Monday, January 11, 2010

Crisis of Culture

We have become a culture of entitled consumers, lubricated by hydrocarbons and easy credit, and pacified by two generations of roughly exponential growth into thinking this is how things should be.

We couldn't be more wrong. The age we're living in is the least typical of any in history. We're blowing through our planetary endowment of hydrocarbons and changing society and the face of the earth faster than ever before. That's just how we roll.

Relax. It's not your fault. The culture is built that way, and it places powerful expectations on you. Cultural norms restrict our imaginations and our possibilities in ways that we can't comprehend. But this is the same culture that is enticing us off a cliff with shiny things we don't really need.

Head Smashed In Buffalo Jump, Alberta, Canada.

There are some culturally sacred cows here that need to be scrutinized. Maybe scrutinized is charitable. With apologies to all that we've grown up believing, here goes:

Population: By 2150, world human population is expected to be back down around 2 Billion. That's more in line with global carrying capacity. We can ignore the problem and crash hard, or we can find a way there that minimizes the strife. There may not be any happy solutions here.

Interest on money: Also known as usury. If people are allowed to charge interest on debt, they end up owning everything. It's impossible for everyone to pay it all back. Google "Money as Debt" for videos.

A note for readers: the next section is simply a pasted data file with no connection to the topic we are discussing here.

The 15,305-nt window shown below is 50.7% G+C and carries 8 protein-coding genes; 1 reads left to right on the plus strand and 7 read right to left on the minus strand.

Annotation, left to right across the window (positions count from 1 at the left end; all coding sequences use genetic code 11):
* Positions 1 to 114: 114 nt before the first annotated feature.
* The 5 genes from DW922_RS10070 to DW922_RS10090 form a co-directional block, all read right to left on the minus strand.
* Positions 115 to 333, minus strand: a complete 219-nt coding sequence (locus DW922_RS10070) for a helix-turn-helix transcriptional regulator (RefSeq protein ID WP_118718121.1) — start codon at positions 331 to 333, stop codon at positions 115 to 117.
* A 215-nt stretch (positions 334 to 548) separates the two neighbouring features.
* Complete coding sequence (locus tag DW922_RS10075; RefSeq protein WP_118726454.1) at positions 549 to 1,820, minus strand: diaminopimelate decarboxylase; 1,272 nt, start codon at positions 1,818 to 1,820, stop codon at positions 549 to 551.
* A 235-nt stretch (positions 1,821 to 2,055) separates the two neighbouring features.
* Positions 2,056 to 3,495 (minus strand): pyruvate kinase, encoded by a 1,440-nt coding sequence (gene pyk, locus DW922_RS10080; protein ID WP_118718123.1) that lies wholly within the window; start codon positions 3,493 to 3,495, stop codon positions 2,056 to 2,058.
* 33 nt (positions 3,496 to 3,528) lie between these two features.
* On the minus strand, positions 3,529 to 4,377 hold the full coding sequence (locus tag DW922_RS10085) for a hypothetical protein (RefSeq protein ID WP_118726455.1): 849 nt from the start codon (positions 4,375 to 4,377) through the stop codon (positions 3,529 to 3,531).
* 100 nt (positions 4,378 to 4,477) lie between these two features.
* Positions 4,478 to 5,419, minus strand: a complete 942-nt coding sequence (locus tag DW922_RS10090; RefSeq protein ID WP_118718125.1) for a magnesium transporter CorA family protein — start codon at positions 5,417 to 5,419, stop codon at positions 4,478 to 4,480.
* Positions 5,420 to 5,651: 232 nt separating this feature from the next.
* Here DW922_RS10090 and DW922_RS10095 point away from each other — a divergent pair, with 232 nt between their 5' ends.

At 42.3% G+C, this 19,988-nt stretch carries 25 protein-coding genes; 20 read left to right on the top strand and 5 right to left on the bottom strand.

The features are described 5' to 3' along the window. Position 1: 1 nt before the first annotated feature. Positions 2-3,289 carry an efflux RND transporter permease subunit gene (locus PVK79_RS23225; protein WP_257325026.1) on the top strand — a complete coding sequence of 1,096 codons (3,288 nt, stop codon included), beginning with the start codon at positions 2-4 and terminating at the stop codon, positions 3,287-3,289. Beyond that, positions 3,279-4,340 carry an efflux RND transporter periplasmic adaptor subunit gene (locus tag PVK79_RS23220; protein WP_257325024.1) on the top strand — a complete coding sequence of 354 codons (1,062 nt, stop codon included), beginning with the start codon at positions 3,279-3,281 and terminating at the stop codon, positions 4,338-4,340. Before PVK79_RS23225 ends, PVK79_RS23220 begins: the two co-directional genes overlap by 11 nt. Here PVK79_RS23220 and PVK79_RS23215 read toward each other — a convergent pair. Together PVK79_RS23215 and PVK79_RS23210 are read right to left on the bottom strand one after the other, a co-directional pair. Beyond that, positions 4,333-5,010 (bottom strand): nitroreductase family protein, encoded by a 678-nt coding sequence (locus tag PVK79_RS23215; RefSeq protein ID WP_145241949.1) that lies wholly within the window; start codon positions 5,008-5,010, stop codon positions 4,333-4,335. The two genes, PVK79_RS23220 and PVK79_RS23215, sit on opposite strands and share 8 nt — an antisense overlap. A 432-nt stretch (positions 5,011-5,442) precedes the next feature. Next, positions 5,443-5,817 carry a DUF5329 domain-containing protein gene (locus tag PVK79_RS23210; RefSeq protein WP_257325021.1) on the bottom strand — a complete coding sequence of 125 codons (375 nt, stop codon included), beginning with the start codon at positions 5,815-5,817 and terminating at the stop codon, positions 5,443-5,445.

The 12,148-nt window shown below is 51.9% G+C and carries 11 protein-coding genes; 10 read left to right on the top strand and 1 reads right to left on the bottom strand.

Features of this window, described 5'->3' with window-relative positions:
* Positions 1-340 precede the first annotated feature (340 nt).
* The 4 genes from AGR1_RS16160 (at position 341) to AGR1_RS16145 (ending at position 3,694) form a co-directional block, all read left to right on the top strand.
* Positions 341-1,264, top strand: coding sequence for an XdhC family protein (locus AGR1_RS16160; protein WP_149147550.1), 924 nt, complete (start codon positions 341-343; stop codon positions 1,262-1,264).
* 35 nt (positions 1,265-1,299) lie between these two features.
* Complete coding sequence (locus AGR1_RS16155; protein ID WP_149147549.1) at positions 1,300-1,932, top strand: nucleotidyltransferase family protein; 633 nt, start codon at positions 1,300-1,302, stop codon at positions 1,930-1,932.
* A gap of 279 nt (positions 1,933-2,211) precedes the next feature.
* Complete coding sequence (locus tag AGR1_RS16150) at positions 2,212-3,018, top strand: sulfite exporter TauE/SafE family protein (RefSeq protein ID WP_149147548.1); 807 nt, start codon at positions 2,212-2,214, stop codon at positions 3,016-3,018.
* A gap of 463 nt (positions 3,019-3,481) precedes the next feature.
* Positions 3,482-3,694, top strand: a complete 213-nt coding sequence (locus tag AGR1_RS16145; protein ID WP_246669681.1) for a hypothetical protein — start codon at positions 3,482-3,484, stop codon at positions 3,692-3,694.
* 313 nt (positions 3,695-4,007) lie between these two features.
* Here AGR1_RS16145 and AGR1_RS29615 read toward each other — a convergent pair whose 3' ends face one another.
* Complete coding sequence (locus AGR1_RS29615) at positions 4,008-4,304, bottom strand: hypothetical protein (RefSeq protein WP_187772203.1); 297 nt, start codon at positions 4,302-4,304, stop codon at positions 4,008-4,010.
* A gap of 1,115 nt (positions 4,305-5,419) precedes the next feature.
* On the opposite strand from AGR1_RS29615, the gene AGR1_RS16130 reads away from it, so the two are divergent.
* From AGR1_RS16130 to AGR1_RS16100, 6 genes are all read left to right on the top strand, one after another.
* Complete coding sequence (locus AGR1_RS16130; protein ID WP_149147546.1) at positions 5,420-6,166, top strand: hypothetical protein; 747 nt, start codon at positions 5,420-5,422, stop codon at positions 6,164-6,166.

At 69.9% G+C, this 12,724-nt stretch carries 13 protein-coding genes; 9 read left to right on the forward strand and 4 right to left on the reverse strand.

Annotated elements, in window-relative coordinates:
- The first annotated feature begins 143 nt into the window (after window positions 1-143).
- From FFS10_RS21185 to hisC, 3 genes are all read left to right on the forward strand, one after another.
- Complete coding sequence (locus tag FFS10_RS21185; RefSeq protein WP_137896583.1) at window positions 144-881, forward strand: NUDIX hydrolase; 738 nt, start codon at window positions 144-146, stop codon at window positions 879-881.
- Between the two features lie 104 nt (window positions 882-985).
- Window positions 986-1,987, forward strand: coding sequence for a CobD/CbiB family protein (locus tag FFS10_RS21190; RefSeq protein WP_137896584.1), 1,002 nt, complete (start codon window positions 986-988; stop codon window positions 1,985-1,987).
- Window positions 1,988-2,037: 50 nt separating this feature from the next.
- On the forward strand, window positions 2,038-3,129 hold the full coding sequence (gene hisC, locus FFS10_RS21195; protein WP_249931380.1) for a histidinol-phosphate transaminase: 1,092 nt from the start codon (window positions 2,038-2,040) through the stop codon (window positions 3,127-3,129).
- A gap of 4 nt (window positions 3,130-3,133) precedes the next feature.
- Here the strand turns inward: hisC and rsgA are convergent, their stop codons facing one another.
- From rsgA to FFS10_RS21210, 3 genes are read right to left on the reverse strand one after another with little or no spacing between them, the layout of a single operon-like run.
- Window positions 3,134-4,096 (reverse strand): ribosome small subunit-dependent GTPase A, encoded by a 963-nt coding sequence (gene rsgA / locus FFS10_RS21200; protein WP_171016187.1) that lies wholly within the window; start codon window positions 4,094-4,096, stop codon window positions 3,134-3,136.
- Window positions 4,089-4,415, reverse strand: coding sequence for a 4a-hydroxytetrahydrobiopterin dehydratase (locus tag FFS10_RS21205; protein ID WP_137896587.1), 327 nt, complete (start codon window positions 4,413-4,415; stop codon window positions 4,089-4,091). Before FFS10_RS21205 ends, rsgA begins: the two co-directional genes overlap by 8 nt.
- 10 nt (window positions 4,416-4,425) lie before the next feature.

Exponential growth: Anyone who thinks the economy can grow exponentially forever on a finite planet is either an idiot or an economist.

Single Family House: Suburbs are wasteful and unfixable. We should live more like urban Europe, in 4-6 storey mixed use apartments. Happier people, smaller footprint. Land use rules here make building those developments practically impossible.

Democracy sucks: At least the way we do it in Alberta. The PC Government got 87% of the seats with the support of only 23% of the eligible voters. That doesn't seem very representative. Other systems are better.

Consumerism: We've quit being Citizens with rights and responsibilities. Why? Corporations encourage consumerism. It's profitable. It turns us into docile revenue streams.

To fix these problems, we need to revise and rebuild the social infrastructure. The major problems we face will be solved not by things, not by people acting alone, but by people coming together to build a world that works.

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